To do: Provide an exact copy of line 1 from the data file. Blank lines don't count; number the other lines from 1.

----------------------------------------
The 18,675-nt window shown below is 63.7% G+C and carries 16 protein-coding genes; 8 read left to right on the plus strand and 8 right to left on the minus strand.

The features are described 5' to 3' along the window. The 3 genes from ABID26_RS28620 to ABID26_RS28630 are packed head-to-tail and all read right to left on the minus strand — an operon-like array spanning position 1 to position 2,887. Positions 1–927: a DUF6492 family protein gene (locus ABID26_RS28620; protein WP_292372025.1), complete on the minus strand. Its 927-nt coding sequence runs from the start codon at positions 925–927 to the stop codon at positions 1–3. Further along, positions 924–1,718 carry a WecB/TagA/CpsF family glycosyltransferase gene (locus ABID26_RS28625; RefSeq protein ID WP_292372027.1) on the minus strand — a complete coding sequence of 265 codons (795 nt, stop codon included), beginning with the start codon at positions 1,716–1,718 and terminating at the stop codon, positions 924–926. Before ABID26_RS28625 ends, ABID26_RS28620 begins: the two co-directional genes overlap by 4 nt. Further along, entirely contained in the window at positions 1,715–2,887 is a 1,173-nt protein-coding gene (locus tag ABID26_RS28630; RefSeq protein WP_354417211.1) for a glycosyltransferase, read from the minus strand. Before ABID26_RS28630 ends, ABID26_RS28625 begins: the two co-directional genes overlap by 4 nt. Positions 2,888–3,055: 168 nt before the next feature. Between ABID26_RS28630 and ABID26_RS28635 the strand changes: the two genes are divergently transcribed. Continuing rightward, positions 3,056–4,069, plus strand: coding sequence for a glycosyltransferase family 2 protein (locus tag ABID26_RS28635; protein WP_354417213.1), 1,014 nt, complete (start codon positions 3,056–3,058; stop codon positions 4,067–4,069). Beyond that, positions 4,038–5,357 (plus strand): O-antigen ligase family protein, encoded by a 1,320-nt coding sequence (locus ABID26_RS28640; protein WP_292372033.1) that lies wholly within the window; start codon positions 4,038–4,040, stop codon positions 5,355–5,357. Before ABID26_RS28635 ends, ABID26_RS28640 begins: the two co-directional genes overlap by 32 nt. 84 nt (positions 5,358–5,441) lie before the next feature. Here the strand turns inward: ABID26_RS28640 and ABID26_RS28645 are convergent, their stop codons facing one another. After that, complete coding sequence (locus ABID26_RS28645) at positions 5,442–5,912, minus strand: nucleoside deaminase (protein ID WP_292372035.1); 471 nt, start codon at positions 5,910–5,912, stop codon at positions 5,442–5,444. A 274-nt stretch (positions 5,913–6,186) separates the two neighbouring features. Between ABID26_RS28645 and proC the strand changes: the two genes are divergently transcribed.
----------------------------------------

The 18,675-nt window shown below is 63.7% G+C and carries 16 protein-coding genes; 8 read left to right on the plus strand and 8 right to left on the minus strand.